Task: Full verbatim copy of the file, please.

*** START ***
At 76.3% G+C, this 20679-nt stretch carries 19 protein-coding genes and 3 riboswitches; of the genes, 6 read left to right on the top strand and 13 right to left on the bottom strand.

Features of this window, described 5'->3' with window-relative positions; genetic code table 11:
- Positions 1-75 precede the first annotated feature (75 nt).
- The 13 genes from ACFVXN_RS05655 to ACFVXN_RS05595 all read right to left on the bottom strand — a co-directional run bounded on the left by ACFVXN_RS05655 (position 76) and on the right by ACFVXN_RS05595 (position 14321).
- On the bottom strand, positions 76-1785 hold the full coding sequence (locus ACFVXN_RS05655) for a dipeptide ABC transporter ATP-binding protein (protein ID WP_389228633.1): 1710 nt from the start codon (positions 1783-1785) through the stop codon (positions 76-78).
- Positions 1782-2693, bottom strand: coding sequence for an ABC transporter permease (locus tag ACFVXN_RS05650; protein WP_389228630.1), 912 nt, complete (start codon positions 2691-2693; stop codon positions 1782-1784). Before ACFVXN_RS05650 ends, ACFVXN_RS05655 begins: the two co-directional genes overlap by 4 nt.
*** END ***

At 76.3% G+C, this 20679-nt stretch carries 19 protein-coding genes and 3 riboswitches; of the genes, 6 read left to right on the top strand and 13 right to left on the bottom strand.

Features of this window, described 5'->3' with window-relative positions; genetic code table 11:
- Positions 1-75 precede the first annotated feature (75 nt).
- The 13 genes from ACFVXN_RS05655 to ACFVXN_RS05595 all read right to left on the bottom strand — a co-directional run bounded on the left by ACFVXN_RS05655 (position 76) and on the right by ACFVXN_RS05595 (position 14321).
- On the bottom strand, positions 76-1785 hold the full coding sequence (locus ACFVXN_RS05655) for a dipeptide ABC transporter ATP-binding protein (protein ID WP_389228633.1): 1710 nt from the start codon (positions 1783-1785) through the stop codon (positions 76-78).
- Positions 1782-2693, bottom strand: coding sequence for an ABC transporter permease (locus tag ACFVXN_RS05650; protein WP_389228630.1), 912 nt, complete (start codon positions 2691-2693; stop codon positions 1782-1784). Before ACFVXN_RS05650 ends, ACFVXN_RS05655 begins: the two co-directional genes overlap by 4 nt.